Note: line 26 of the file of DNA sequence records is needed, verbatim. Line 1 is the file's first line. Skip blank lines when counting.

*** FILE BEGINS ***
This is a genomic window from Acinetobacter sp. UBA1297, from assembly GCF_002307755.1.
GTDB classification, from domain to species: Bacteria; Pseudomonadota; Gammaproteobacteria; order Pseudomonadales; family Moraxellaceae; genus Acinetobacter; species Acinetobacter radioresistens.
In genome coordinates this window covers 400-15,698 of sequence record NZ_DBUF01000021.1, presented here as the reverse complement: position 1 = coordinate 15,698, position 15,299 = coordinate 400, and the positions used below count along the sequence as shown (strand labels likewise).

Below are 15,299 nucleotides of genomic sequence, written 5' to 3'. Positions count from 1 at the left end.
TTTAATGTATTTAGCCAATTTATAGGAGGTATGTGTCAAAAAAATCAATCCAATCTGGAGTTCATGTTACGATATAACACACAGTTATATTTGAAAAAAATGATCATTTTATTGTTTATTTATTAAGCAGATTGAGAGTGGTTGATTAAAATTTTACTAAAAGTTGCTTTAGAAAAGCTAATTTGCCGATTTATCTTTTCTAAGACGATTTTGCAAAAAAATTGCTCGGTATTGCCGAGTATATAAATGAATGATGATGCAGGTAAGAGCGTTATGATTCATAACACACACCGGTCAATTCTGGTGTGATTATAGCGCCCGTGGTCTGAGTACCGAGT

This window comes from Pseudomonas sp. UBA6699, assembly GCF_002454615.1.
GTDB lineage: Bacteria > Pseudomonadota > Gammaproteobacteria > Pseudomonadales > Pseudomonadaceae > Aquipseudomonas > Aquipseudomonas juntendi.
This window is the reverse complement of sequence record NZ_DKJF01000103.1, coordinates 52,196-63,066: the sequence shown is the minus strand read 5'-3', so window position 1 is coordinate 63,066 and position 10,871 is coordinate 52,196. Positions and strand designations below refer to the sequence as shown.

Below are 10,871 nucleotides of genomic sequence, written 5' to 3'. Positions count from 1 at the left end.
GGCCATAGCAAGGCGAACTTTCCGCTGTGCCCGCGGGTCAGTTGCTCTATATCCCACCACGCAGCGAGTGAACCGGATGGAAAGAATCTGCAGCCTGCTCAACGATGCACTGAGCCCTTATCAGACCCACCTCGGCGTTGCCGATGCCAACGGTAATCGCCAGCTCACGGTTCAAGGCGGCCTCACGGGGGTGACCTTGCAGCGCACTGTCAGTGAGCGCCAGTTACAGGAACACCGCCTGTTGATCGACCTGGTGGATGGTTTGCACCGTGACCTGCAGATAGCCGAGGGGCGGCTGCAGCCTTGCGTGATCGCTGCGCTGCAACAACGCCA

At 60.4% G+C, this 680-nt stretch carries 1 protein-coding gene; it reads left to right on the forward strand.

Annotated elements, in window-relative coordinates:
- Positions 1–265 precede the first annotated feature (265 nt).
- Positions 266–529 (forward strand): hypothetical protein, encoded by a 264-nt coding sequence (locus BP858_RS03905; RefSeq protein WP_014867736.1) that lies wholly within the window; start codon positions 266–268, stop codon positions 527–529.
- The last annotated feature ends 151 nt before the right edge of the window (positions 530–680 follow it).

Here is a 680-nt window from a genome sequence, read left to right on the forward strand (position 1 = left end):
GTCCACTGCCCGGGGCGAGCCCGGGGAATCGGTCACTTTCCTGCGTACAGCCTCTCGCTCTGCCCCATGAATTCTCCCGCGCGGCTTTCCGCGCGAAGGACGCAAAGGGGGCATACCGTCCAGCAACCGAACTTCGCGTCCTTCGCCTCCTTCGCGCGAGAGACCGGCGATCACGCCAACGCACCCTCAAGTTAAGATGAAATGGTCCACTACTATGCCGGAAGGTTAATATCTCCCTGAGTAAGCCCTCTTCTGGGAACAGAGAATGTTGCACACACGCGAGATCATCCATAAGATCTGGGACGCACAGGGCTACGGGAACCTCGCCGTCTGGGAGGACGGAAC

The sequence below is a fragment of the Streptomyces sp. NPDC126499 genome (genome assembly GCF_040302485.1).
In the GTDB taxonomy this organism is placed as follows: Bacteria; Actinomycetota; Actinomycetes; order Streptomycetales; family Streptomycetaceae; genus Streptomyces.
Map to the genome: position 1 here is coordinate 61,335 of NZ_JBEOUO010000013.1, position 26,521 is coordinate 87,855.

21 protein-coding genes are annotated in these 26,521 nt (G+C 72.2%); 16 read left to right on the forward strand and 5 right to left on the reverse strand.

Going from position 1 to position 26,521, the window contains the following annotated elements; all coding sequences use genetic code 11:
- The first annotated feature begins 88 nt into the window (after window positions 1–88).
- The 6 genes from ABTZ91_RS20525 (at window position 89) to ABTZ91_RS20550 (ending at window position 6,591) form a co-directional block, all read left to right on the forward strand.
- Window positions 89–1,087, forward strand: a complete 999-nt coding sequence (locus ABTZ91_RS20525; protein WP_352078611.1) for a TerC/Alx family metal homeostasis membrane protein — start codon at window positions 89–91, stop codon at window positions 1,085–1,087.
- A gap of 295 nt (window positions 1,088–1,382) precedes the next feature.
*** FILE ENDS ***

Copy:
- A gap of 295 nt (window positions 1,088–1,382) precedes the next feature.